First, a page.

An internal VA study found that female veterans have more difficulty obtaining quality outpatient healthcare than their male counterparts. According to the Associated Press, everything from physicians trained in women’s health, to mammography services, and to mental health counseling for women, are inadequate.
The Star-Telegram reports there may be a double-standard in diagnosing women with PTSD. Doctors may assume that since women are barred from serving on the front lines, they are not traumatized. The Star-Telegram further reports the VA is not equipped to recognize or treat sexual trauma, which affects at least one in five female veterans.
Women are now serving in the military at a higher rate than ever before. The Associated Press reports that women make up 17% of the armed services, and 11% of those serving in Iraq or Afghanistan. This is consistent with the information that the Senate Veterans Affairs Committee has heard from female veterans.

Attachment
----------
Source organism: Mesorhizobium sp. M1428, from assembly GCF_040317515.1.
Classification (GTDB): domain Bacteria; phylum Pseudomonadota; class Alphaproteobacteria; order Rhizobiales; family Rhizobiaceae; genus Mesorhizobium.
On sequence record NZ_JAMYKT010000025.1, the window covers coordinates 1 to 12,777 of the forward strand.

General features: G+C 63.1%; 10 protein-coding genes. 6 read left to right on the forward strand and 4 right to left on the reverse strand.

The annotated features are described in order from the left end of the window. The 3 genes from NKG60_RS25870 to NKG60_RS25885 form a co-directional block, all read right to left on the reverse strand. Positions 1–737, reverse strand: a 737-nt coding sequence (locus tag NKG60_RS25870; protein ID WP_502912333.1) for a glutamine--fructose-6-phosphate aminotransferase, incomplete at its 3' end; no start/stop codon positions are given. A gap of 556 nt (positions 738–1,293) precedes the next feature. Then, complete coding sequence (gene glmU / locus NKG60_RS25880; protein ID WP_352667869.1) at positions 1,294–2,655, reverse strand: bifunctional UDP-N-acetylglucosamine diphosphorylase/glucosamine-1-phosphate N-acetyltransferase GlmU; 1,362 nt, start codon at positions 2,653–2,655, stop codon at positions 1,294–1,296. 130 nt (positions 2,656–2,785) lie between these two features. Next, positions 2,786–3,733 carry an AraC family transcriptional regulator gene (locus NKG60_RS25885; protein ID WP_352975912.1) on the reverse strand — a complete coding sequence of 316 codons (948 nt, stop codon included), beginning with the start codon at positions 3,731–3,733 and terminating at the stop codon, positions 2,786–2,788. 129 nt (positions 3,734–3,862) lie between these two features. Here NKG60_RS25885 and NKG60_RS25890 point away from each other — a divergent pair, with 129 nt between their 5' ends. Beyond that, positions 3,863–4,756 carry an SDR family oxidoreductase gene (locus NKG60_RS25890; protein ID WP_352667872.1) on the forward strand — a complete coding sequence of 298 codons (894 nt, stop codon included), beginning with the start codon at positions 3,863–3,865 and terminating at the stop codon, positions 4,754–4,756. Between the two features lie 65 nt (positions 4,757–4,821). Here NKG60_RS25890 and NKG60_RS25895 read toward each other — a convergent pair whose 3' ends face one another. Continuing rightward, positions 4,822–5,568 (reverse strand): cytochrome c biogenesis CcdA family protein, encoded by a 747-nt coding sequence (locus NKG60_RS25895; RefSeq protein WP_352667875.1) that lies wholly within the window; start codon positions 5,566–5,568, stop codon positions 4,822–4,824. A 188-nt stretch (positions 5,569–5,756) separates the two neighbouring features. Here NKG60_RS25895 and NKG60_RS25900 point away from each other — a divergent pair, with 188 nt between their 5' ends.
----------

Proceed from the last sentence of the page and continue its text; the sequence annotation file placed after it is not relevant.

Media Resources: Associated Press 6/13/2008, Star-Telegram 6/16/2008
11/20/2014 Federal Appeals Court Rejects Priests for Life Challenge to Birth Control Coverage Rule - In a victory for women's health, a unanimous panel of the US Court of Appeals for the DC Circuit on Friday rejected a challenge to the Affordable Care Act (ACA) contraceptive coverage benefit brought by Priests for Life, the Roman Catholic Archbishop of Washington and other religiously affiliated non-profit organizations.
Judge Nina Pillard, a former law professor who was nominated to the DC Circuit by President Obama and confirmed by the Senate in December, wrote the opinion for the Court, which found that the ACA birth control benefit did not substantially burden or violate non-profits' religious freedom.
Under the Affordable Care Act, health insurance companies must cover the full cost of all FDA-approved contraceptives - including the pill, IUDs, and emergency contraception - without requiring co-pays or cost-sharing. . . .